In that scenario hydrogen will cease to exist but I guess everything will too. 🤔

Edited by Panda Alvin
First sentence didn't make sense on re read

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45 minutes ago, Panda Alvin said:

Going bythe theory of "big rip", I think that will end everything first by tearing the biggest object, eventually down to the sub atomic particles, before all the stars can use up all available hydrogen in the universe. .

In that scenario hydrogen will cease to exist but I guess everything will too. 🤔

The current values in the LCDM model indicate there will not be a big rip (i.e. the scale factor will not go to infinity in a finite time). 

No stars convert all their hydrogen to heavier elements so some hydrogen will always exist. 

Regards Andrew 

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Talking extremely long term (10^31 years), according to some Grand Unified Theories,  protons (Hydrogen nuclei)  may decay into other particles, though currently there is no experimental evidence for this.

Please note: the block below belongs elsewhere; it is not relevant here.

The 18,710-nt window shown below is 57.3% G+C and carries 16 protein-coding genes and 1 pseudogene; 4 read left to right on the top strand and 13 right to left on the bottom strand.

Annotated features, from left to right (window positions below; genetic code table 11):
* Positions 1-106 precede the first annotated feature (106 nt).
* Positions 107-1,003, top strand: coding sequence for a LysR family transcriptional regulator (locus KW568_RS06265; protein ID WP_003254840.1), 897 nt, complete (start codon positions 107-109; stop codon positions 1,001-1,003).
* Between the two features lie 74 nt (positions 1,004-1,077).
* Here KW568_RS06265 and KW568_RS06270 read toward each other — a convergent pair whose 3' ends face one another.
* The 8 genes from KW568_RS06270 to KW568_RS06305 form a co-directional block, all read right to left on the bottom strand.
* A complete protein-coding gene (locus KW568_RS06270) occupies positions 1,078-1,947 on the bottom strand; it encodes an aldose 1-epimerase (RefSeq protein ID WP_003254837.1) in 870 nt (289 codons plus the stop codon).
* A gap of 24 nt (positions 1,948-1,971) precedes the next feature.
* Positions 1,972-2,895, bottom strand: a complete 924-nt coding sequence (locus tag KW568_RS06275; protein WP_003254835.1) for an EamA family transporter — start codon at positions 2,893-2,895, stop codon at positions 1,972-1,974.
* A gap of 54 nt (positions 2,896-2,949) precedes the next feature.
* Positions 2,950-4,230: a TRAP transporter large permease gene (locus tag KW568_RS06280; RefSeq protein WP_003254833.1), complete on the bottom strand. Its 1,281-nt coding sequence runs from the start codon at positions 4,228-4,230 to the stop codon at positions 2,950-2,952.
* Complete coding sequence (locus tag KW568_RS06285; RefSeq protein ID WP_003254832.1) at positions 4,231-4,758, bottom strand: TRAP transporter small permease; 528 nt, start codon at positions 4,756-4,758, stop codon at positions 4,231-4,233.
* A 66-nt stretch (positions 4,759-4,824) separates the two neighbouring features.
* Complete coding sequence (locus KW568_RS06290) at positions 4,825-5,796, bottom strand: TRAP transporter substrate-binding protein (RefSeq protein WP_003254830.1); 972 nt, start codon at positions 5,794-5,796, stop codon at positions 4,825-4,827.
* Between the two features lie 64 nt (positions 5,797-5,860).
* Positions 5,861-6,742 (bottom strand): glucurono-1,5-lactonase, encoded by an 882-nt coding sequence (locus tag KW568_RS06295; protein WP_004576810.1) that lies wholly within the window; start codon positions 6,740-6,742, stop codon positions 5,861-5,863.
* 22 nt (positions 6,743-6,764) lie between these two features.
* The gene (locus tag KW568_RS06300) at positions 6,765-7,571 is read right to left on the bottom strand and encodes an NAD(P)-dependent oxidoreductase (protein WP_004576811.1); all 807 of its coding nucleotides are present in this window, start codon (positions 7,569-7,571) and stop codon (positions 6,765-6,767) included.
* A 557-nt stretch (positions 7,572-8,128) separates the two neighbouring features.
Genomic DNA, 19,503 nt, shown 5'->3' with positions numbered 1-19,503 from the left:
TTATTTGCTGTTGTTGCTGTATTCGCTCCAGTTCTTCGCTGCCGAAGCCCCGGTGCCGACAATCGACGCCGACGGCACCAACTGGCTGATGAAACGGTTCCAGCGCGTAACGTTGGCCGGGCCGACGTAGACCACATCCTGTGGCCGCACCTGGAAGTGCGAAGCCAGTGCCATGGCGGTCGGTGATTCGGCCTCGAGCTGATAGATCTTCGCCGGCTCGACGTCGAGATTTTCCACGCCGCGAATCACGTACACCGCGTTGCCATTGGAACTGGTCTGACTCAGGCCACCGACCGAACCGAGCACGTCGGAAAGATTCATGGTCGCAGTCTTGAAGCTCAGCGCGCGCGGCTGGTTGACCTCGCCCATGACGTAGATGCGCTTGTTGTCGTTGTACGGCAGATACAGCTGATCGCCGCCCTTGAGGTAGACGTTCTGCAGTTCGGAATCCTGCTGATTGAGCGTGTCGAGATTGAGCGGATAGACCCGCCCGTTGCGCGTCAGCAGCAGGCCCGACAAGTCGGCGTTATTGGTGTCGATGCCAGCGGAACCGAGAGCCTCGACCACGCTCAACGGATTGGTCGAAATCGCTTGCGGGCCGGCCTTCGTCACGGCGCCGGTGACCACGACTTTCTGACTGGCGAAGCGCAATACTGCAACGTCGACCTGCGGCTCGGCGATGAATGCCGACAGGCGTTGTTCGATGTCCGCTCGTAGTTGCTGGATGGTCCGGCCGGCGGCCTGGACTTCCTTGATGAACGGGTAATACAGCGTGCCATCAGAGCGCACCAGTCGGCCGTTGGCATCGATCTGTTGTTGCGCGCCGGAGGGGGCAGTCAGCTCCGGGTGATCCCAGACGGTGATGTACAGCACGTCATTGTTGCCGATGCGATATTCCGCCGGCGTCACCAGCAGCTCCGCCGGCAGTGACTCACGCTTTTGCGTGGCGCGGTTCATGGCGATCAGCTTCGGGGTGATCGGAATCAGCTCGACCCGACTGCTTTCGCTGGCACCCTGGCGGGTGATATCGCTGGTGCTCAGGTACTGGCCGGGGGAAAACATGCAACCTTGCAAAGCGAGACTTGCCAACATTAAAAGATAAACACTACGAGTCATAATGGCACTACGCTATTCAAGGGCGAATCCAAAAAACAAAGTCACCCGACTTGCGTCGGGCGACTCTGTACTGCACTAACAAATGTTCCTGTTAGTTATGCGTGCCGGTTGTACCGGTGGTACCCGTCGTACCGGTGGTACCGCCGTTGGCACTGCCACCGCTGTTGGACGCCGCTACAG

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4 hours ago, robin_astro said:

Talking extremely long term (10^31 years), according to some Grand Unified Theories,  protons (Hydrogen nuclei)  may decay into other particles, though currently there is no experimental evidence for this.

Nor is there any evidence for any GUT. It was expected that the LHC would find some of the supersymmetric particles predicted by the supersymmetric theory but none have been found.

Regards Andrew